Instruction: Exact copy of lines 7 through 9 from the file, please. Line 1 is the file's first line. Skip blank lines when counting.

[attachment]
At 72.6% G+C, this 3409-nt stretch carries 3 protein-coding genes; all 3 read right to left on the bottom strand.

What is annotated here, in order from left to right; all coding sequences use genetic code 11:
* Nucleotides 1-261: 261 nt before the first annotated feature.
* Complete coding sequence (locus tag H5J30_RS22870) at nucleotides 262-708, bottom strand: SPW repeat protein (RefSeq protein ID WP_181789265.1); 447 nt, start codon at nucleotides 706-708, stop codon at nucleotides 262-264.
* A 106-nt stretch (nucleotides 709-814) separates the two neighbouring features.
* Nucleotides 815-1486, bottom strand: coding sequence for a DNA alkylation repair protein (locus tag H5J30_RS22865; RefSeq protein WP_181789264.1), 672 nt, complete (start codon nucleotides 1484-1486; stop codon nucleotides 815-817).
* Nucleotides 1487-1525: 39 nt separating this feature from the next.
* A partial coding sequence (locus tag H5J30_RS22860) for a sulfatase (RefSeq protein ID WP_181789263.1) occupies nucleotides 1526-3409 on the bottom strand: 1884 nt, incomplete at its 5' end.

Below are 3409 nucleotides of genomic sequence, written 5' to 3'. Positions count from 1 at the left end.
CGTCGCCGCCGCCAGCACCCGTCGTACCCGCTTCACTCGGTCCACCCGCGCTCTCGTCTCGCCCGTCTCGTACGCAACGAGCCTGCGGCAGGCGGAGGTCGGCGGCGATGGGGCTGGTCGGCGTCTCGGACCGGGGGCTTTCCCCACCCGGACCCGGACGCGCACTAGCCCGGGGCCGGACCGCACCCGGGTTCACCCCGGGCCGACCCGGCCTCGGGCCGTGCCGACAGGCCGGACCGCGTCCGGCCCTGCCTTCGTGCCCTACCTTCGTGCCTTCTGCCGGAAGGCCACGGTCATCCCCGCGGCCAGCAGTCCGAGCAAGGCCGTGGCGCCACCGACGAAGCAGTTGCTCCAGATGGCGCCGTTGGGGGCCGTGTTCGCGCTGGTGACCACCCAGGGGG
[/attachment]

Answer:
* Nucleotides 1487-1525: 39 nt separating this feature from the next.
* A partial coding sequence (locus tag H5J30_RS22860) for a sulfatase (RefSeq protein ID WP_181789263.1) occupies nucleotides 1526-3409 on the bottom strand: 1884 nt, incomplete at its 5' end.

Below are 3409 nucleotides of genomic sequence, written 5' to 3'. Positions count from 1 at the left end.